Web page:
Although using FaceTime and iMessage on Android is technically possible, that is unimportant. While forcing one company’s services on everyone goes against the spirit of Android, Google already does this routinely. It’s time for Google to assert its power.
A great app is Google Messages. Its video calling app is excellent as well. Let’s make these programs the standard, built-in resources available to all Android users. Communication would be simpler if all Android users knew how to message or make video calls.
This pretty intriguing feature is available in the iPhone camera app. Let’s say you’re shooting a top-down photograph of something. To maintain symmetry, you can hold your phone almost parallel to the ground with the help of the camera app’s small marker.
Although Google could have included this feature directly to Android or, at the very least, to the Google Camera app, it is now only available on Samsung Galaxy handsets.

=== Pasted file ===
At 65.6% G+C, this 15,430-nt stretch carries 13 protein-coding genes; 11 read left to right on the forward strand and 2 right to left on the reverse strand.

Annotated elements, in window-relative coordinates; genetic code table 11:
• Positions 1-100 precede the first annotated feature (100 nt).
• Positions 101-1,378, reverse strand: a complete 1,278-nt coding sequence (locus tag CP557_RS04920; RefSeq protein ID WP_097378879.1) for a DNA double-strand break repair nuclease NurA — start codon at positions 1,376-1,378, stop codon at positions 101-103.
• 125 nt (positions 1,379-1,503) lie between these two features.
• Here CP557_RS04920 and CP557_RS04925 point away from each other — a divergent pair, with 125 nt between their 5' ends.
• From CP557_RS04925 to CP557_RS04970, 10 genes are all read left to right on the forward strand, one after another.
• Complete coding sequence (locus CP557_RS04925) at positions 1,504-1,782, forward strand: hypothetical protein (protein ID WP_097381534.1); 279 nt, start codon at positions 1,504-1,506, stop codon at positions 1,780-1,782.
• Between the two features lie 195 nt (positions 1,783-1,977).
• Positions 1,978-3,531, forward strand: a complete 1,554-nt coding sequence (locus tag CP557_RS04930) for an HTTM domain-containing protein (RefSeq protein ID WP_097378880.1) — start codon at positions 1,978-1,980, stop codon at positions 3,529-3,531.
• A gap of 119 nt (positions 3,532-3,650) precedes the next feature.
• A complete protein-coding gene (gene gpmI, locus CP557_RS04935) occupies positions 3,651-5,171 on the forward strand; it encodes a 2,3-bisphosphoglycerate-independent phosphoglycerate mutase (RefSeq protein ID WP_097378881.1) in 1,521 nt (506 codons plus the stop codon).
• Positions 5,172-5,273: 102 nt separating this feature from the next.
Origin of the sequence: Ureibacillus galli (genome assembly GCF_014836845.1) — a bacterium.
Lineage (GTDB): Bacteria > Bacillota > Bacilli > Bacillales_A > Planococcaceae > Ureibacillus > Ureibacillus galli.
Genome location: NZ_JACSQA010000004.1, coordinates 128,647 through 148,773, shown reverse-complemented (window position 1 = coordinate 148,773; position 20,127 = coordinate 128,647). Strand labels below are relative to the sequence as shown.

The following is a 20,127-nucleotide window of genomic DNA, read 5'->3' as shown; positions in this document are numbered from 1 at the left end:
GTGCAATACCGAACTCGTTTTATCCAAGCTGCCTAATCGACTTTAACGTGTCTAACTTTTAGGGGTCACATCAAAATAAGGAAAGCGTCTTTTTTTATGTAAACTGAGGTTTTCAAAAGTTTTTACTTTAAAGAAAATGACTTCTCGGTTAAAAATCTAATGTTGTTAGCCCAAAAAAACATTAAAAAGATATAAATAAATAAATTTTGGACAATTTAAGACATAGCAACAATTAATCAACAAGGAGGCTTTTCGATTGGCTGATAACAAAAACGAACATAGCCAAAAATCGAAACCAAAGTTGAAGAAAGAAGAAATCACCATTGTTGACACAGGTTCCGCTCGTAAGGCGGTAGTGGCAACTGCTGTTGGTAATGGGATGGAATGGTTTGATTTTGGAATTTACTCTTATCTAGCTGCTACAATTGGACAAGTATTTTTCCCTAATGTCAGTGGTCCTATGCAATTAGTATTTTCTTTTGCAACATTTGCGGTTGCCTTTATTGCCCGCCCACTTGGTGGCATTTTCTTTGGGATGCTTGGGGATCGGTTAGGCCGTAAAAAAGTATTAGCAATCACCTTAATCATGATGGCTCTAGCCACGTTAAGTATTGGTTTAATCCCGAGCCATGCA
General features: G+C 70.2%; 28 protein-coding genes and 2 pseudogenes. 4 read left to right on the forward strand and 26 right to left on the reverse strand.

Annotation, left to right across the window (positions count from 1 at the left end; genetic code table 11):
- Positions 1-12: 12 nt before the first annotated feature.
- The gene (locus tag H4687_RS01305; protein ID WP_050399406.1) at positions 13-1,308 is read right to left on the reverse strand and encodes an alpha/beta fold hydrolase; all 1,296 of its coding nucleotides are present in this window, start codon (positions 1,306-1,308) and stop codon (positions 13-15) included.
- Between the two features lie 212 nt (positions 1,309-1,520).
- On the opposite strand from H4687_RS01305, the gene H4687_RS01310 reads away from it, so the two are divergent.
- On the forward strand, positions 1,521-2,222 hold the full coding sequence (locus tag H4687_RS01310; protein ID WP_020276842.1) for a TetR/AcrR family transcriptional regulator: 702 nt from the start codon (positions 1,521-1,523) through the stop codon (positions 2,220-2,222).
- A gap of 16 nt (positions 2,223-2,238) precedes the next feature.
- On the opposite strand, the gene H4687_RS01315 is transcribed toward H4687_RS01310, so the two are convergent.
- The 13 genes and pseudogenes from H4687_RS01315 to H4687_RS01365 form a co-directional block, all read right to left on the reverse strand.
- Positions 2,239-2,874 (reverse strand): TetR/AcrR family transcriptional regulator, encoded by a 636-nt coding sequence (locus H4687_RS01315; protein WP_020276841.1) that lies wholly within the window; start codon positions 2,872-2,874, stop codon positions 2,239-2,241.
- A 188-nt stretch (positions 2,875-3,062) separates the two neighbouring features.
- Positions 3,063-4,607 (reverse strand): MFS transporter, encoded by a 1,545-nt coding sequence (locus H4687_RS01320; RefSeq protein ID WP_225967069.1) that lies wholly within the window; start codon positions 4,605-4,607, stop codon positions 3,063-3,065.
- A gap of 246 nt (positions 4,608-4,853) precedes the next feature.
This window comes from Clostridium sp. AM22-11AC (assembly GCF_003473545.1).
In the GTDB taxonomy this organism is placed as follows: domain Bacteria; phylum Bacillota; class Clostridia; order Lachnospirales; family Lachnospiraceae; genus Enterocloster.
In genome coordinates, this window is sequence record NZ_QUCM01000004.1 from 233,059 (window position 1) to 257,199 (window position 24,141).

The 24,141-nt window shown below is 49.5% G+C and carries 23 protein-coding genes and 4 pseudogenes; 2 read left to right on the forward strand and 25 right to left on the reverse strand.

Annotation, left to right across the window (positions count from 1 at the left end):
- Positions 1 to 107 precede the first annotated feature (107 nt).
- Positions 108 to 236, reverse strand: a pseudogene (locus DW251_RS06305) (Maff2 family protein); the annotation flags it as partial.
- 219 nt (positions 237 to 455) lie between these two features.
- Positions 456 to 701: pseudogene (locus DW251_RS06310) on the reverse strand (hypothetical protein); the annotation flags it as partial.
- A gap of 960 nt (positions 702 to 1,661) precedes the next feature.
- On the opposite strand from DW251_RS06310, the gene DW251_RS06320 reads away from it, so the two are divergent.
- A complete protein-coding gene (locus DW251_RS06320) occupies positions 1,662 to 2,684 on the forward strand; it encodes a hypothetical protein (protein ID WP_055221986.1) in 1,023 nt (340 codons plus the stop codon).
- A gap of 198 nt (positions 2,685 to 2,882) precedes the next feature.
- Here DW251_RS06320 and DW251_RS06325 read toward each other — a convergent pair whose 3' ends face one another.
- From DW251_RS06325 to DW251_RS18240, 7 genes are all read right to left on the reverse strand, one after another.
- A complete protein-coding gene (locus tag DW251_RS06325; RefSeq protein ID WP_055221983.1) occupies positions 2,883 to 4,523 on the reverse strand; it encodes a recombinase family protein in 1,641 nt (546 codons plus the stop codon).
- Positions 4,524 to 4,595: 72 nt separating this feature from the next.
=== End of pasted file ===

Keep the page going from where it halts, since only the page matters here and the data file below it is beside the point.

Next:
Hope so; this blog post gave you sufficient insights on what you want to see in Android phones. But that doesn’t mean Android is not good. It has been improving and has impressive features too. You can even see some Android phones that are equivalent to iPhones, such as Samsung Galaxy S20 plus 5G with improved features and 5G support as well.
Over and above, if you want to enjoy the above features, why don’t you go for used or refurbished iPhones? Visit Phone Daddy and get the best used and refurbished mobile phone from them with a warranty. They have many collections of phones, for instance, Samsung Galaxy S20 5g unlocked and iPhone 13 Pro Max.